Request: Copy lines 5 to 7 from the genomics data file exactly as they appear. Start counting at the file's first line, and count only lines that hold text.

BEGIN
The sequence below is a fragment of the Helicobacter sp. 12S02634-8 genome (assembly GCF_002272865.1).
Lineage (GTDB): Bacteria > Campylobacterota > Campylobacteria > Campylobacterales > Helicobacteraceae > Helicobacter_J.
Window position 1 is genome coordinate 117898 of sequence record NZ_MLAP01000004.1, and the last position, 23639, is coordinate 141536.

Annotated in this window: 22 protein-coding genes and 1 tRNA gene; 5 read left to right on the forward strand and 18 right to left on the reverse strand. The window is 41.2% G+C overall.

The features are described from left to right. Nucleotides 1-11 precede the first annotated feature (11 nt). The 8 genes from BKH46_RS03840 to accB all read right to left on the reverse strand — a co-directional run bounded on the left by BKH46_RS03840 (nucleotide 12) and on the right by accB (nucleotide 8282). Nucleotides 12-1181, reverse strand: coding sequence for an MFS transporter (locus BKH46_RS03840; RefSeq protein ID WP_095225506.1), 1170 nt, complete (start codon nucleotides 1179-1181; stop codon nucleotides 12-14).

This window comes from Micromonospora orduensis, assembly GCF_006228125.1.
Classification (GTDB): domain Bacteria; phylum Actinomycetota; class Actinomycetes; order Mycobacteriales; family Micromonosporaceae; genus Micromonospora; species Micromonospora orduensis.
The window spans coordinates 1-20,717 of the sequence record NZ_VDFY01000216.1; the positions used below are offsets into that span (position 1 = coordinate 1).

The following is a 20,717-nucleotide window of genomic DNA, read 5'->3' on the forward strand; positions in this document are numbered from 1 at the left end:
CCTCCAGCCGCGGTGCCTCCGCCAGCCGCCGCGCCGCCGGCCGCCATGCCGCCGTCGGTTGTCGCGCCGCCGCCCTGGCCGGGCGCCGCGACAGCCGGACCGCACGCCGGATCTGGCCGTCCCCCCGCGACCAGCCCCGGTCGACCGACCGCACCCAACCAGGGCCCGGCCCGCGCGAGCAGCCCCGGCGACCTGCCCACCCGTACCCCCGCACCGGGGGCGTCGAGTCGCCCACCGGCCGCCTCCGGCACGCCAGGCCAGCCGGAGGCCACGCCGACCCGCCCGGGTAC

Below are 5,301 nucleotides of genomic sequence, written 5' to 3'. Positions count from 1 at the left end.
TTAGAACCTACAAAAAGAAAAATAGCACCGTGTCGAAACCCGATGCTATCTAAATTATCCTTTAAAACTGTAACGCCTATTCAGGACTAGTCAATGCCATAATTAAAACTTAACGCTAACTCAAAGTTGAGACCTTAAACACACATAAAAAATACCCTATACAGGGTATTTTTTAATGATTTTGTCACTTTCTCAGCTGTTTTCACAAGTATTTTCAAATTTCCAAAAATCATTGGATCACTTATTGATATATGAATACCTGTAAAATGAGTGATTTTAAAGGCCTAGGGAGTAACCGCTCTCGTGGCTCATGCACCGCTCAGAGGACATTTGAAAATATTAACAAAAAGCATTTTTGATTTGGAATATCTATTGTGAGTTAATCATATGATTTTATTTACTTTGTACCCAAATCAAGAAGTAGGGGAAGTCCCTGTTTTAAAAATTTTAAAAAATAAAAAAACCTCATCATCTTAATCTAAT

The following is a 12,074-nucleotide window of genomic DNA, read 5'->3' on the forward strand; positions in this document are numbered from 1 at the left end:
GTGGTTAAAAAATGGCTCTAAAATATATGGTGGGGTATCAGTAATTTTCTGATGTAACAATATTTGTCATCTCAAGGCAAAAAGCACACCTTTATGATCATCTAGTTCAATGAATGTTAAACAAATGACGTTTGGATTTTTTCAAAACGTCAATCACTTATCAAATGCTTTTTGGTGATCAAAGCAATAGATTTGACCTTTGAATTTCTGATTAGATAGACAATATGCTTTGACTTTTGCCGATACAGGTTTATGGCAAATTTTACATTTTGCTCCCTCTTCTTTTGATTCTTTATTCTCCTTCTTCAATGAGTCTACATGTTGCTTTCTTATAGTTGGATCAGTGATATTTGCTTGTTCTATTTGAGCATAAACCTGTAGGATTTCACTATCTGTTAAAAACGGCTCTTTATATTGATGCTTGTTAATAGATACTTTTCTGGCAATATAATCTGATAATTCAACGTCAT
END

The features are described from left to right. Nucleotides 1-11 precede the first annotated feature (11 nt). The 8 genes from BKH46_RS03840 to accB all read right to left on the reverse strand — a co-directional run bounded on the left by BKH46_RS03840 (nucleotide 12) and on the right by accB (nucleotide 8282). Nucleotides 12-1181, reverse strand: coding sequence for an MFS transporter (locus BKH46_RS03840; RefSeq protein ID WP_095225506.1), 1170 nt, complete (start codon nucleotides 1179-1181; stop codon nucleotides 12-14).

This window comes from Micromonospora orduensis, assembly GCF_006228125.1.
Classification (GTDB): domain Bacteria; phylum Actinomycetota; class Actinomycetes; order Mycobacteriales; family Micromonosporaceae; genus Micromonospora; species Micromonospora orduensis.